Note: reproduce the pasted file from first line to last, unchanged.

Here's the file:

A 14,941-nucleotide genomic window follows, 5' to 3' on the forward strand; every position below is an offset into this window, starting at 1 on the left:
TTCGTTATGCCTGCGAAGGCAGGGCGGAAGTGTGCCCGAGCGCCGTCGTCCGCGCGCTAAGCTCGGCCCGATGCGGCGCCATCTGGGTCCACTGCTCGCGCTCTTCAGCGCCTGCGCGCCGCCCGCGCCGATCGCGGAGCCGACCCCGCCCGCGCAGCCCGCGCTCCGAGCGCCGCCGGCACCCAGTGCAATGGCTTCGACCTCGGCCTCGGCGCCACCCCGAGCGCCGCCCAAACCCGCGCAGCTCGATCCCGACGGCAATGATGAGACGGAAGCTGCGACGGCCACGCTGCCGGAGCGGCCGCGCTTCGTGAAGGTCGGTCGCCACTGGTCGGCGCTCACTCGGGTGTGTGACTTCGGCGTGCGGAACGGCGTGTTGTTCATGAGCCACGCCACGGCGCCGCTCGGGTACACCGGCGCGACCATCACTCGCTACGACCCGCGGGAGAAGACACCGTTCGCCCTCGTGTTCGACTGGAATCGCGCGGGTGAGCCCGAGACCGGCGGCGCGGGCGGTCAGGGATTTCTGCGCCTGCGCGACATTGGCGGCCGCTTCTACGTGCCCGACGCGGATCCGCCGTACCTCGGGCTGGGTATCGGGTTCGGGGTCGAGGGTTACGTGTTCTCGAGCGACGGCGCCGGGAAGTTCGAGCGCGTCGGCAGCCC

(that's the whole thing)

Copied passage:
A 14,941-nucleotide genomic window follows, 5' to 3' on the forward strand; every position below is an offset into this window, starting at 1 on the left:
TTCGTTATGCCTGCGAAGGCAGGGCGGAAGTGTGCCCGAGCGCCGTCGTCCGCGCGCTAAGCTCGGCCCGATGCGGCGCCATCTGGGTCCACTGCTCGCGCTCTTCAGCGCCTGCGCGCCGCCCGCGCCGATCGCGGAGCCGACCCCGCCCGCGCAGCCCGCGCTCCGAGCGCCGCCGGCACCCAGTGCAATGGCTTCGACCTCGGCCTCGGCGCCACCCCGAGCGCCGCCCAAACCCGCGCAGCTCGATCCCGACGGCAATGATGAGACGGAAGCTGCGACGGCCACGCTGCCGGAGCGGCCGCGCTTCGTGAAGGTCGGTCGCCACTGGTCGGCGCTCACTCGGGTGTGTGACTTCGGCGTGCGGAACGGCGTGTTGTTCATGAGCCACGCCACGGCGCCGCTCGGGTACACCGGCGCGACCATCACTCGCTACGACCCGCGGGAGAAGACACCGTTCGCCCTCGTGTTCGACTGGAATCGCGCGGGTGAGCCCGAGACCGGCGGCGCGGGCGGTCAGGGATTTCTGCGCCTGCGCGACATTGGCGGCCGCTTCTACGTGCCCGACGCGGATCCGCCGTACCTCGGGCTGGGTATCGGGTTCGGGGTCGAGGGTTACGTGTTCTCGAGCGACGGCGCCGGGAAGTTCGAGCGCGTCGGCAGCCC